Can you tell us a little bit about your film?

My film is meant to be a funny, short play on an eHarmony advertisement. I wanted it to be light-hearted and silly whilst also letting me and my friends dress up as Greek Gods and Goddesses.

When did you first become interested in making films?

The first time I really became interested in making films was in English class when my teacher told us we could make a documentary about whatever we wanted, it just had to include some specific themes. The entire act of story-boarding the film, writing the script, filming, and editing the movie was so much fun. I love doing post production editing and working with my two friends to make our idea come to life really sparked my interest.

What gave you the idea to make this film?

The idea for this film came from two things. Percy Jackson, and a white sheet I found in an op-shop for $6. The two things just clicked in my mind and I got to work. My friend told me about this competition and I thought 'this is my time to shine'.

What's your favourite things about making films?

My favourite thing about making films? Well, It'd probably be easier to list the things I didn't enjoy! But my absolute favourite part, is the editing. I really enjoy watching as my film gradually makes it way towards what I envisioned it to be.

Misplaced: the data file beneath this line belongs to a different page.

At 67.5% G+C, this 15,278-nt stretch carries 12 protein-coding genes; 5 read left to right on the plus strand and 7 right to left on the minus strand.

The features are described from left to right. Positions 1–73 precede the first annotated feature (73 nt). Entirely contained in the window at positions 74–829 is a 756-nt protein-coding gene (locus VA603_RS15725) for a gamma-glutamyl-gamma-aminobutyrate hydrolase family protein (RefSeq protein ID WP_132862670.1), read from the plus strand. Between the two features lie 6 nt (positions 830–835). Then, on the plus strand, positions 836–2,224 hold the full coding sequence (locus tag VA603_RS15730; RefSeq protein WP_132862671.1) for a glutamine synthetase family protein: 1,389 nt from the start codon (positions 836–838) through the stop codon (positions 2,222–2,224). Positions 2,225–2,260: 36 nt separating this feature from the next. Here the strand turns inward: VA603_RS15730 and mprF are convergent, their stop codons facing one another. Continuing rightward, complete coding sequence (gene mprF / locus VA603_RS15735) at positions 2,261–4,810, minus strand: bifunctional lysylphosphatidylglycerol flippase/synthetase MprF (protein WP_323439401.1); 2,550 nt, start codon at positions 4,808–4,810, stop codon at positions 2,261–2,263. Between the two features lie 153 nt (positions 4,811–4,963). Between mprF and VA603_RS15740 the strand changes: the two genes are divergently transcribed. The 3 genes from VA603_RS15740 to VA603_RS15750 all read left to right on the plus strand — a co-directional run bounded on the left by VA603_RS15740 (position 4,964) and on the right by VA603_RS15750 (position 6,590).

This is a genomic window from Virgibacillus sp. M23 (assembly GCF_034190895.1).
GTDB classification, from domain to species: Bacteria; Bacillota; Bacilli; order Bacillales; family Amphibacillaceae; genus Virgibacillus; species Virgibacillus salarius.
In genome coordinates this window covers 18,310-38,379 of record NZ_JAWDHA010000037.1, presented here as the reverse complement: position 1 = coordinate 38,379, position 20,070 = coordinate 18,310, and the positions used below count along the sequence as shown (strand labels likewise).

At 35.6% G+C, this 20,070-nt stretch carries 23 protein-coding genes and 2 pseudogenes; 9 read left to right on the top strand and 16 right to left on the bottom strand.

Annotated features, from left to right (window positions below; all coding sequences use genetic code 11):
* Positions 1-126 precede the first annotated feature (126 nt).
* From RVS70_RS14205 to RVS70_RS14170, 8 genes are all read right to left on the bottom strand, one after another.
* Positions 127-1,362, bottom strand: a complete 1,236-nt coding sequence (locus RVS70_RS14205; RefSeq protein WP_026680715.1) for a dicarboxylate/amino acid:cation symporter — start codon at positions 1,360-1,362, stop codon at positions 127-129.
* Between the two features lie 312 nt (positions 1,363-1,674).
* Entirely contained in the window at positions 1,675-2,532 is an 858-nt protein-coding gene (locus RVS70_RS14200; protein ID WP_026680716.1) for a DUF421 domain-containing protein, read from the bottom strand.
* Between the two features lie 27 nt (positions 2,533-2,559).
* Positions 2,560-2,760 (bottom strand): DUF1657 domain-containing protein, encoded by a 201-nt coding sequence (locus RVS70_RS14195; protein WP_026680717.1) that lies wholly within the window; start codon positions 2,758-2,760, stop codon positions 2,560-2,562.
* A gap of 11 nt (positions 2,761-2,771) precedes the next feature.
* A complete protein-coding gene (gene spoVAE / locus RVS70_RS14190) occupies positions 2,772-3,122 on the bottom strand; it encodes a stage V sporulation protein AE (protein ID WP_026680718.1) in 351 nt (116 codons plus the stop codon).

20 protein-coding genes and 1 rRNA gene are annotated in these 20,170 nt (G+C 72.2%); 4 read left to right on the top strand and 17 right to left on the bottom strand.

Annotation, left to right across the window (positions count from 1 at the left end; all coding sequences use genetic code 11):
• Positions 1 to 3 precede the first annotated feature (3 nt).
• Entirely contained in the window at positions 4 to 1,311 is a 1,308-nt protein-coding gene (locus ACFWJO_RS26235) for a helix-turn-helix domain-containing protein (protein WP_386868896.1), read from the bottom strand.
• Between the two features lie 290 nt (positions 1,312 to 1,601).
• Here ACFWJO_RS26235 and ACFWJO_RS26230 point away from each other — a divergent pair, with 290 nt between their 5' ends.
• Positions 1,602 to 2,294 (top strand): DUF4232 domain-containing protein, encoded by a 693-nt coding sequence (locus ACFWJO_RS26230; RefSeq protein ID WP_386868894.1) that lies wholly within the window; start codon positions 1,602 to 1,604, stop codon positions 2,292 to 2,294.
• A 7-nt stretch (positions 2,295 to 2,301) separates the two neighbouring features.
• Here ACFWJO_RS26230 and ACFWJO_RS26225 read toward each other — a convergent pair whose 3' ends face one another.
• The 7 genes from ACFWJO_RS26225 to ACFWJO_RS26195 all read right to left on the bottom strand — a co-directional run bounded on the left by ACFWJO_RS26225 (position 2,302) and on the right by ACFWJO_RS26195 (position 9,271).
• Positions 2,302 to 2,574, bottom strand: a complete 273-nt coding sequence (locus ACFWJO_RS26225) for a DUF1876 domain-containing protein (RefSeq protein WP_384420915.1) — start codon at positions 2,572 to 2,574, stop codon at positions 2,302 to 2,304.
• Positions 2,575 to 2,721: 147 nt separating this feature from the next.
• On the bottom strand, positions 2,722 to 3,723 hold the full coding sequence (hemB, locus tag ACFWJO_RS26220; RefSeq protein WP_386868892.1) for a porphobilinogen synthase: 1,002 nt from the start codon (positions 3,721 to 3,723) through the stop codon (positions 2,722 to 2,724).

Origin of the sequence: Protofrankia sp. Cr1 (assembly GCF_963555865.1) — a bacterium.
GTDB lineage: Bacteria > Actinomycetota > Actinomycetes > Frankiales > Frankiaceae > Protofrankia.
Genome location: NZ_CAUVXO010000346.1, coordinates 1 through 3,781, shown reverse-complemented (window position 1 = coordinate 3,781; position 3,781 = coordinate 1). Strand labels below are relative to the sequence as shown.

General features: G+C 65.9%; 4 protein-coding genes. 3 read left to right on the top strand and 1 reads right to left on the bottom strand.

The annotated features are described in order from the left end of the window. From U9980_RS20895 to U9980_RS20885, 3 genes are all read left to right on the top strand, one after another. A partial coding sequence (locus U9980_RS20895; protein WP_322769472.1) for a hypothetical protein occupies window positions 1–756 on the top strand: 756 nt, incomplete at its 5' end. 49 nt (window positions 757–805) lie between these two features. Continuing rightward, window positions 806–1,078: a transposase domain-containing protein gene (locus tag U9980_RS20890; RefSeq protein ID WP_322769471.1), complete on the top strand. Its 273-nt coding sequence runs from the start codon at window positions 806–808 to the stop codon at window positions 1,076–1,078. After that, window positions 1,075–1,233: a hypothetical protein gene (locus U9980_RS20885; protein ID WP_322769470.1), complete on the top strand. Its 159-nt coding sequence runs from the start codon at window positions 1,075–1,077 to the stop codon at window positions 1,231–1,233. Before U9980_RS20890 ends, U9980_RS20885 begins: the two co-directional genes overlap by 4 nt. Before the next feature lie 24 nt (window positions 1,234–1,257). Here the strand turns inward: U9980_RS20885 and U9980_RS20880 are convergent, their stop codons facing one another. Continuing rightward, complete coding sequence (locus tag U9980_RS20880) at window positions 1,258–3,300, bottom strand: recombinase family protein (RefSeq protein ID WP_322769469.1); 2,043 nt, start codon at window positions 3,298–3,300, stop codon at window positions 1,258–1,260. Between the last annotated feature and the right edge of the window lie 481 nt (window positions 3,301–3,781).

Are there any things people should know about you?

I'm 14 and I live with my cat in my parents rumpus room. During these times of corona, filming is on my mind a lot and I can’t wait till it’s over so I can document my adventures.

Where did you get your inspiration from for your film?

I was set a task in English last year to make a short film. A Bob Ross tutorial was the first thing that came to my mind. Obviously from watching the video you can tell I’m not much of a painter but I had fun with it anyway.

Do you have any advice for any other aspiring filmmakers?

It doesn’t take much to be a filmmaker, all you need is a camera and a couple friends!

Is this the first film you've created? If not, what have your other films been about?

Yes, this is my first film. I plan to make more in the future and I am excited to see what the future brings.

Presented by The Balnaves Foundation
  • The Balnaves Foundation